Of course, you don’t have to install the beta to get a load of what’s new in Android 13. Google has laid it all out in its Android Developer blog. Here’s what’s new and what you can try out for yourself if you decide to brave the beta. If you’re already flirting with the latest Android 13 Developer Preview, you know Google’s been doing some work behind-the-scenes concerning permissions. The company has announced that the first Android 13 beta will debut more granular permissions for media files. This means that Google has adjusted the original permission system not to be an end-all, be-all solution. Instead, there are now sub-permissions, so you can cut off only what shouldn’t be accessed.
Charge and back up your Pixel smartphone. Android fans can try out the in-development OS by downloading it. Google’s first public-facing Android 13 beta, which was released today, is spot on. The beta is the third version of the operating system preview, and it’s the first one that non-developers can download and check out. If you’re interested, you may download it on your Pixel phone. However, keep in mind that this is an in-development version of Android, which means you’ll have to deal with bugs and other peculiarities if you decide to stick with the beta until Android 13’s formal release in the fall. Before you try the beta, make a backup of your phone.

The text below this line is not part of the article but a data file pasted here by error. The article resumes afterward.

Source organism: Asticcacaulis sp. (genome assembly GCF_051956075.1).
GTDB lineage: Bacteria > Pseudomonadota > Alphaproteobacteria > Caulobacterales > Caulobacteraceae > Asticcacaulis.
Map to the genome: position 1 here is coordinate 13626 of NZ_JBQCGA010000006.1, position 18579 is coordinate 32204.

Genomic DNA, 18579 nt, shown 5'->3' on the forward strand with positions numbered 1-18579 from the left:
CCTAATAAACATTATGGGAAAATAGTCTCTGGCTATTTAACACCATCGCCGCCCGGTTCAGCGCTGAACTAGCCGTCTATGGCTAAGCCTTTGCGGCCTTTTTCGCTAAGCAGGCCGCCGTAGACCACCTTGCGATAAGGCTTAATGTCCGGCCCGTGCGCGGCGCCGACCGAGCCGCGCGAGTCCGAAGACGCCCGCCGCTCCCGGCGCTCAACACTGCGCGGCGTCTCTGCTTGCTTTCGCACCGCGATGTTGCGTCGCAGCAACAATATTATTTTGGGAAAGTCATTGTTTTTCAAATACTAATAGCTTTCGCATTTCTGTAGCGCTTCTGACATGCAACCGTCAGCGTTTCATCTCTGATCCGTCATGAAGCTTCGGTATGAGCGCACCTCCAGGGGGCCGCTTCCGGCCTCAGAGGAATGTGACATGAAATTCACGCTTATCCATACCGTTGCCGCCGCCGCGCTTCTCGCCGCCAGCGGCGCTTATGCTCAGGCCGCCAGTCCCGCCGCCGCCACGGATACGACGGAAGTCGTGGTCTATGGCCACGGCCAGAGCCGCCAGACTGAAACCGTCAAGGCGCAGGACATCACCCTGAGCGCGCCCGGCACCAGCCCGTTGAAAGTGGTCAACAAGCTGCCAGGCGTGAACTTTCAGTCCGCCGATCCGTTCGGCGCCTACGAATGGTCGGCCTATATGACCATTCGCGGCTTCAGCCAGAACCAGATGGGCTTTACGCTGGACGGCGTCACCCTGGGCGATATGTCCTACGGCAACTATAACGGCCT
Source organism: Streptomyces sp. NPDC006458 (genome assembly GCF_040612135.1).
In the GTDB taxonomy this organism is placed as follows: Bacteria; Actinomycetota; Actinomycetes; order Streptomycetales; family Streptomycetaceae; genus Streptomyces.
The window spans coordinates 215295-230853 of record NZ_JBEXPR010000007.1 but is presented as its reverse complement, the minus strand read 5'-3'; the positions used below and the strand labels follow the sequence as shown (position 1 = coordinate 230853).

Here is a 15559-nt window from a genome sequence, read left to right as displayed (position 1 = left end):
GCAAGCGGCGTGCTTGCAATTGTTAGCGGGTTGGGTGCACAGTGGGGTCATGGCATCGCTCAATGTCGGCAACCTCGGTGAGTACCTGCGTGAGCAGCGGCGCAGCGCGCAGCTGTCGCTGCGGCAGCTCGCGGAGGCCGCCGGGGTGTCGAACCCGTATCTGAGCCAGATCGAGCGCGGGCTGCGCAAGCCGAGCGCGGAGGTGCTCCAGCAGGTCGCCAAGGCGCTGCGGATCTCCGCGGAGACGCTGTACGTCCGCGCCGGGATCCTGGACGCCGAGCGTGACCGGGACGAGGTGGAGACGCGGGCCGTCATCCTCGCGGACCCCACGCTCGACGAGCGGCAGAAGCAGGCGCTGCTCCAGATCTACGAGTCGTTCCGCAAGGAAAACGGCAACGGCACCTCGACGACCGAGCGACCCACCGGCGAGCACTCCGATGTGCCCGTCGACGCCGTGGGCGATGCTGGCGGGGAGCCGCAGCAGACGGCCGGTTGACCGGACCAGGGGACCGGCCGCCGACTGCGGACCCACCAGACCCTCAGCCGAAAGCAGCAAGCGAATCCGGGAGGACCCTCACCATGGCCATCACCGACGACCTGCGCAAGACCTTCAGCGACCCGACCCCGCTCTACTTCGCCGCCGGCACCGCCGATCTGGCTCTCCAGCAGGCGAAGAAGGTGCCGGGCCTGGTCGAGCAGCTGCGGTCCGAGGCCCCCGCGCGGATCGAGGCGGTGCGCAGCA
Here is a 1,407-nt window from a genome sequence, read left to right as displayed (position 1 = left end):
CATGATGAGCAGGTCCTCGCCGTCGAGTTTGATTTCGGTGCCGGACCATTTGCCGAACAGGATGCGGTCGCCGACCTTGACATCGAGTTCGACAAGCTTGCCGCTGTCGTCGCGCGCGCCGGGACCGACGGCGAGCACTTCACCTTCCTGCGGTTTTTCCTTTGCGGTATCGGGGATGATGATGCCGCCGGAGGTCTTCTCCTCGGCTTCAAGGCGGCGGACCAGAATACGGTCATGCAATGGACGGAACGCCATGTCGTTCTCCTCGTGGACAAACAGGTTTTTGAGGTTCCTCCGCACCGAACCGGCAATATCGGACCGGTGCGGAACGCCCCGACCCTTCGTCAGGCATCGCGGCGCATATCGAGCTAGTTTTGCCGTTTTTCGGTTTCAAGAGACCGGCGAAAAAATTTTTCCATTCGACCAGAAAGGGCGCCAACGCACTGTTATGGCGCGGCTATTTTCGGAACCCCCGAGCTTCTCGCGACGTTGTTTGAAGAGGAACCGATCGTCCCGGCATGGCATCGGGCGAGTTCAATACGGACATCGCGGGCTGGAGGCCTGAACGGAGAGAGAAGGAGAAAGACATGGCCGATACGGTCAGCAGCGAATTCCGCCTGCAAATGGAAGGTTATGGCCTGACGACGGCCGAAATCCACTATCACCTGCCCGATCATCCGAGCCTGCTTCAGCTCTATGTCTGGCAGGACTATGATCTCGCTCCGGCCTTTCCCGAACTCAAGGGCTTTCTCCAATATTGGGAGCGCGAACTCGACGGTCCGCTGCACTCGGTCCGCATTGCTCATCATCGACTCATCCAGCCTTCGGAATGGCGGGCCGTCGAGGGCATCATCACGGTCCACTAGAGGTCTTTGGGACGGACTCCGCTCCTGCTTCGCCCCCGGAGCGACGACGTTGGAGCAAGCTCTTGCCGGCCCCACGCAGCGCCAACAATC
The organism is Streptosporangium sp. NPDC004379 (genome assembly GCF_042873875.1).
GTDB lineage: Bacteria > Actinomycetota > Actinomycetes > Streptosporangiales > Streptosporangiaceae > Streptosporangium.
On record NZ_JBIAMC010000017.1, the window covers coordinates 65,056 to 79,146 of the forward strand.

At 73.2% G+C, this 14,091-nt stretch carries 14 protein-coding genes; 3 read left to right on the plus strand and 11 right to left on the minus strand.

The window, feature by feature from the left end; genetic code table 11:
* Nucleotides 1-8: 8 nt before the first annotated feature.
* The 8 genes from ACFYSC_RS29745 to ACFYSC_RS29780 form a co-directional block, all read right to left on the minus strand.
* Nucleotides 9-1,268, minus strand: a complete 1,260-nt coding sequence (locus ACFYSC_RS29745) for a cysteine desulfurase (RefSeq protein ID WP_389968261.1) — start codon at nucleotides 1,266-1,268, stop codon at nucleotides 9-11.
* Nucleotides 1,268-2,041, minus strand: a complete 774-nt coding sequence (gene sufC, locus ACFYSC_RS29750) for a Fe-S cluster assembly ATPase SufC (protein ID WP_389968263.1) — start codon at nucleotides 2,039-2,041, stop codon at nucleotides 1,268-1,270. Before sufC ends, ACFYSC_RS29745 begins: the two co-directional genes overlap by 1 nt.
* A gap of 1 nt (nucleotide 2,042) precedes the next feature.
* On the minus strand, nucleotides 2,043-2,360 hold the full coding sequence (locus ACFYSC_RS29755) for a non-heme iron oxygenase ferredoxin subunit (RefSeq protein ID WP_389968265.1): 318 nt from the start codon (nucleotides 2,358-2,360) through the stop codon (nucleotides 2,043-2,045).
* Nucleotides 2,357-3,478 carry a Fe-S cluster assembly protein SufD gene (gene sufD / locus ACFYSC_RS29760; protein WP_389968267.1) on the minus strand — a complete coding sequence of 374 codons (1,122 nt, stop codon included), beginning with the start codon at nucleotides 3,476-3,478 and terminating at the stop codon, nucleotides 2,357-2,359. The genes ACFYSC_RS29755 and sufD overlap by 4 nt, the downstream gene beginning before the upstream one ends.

The media permissions in Android 13 have been split into three parts: images, video, and audio files. You’ll have to grant individual permission to each of those three elements before an app has access to them. It’s an easy way to help lock up backdoor access. While it means enduring more annoying pop-ups each time you install an app, it’s how the OS asks for consent before accessing anything. This Desktop App Helps You Write More Effectively. A rendering of what the OS will pop up when it asks for this. Google’s new granular media permissions will ask to access music, images, and video individually. Image: Google.
There’s also some good news for developers surrounding Keystore and KeyMint, which Android uses to store cryptographic keys. The two security repositories will now supposedly offer better retry key generation if your app generates keys. Unlike the Android 13 Developer Preview, getting this build on your compatible device is more effortless. You don’t have to be a developer. But you do have to enroll in the beta to get the Android 13 update over the air. If you’re already running the Developer Preview, the OTA update should hit your device soon.
Musicians, it might be time to reconsider the Android operating system for your melody-making needs. In the last developer preview, Google added MIDI 2.0 support, so you could connect peripherals to Android. That ability should pair nicely with Android 13’s new anticipatory audio routing, explicitly coded to help apps identify which audio formats can be played and rendered directly.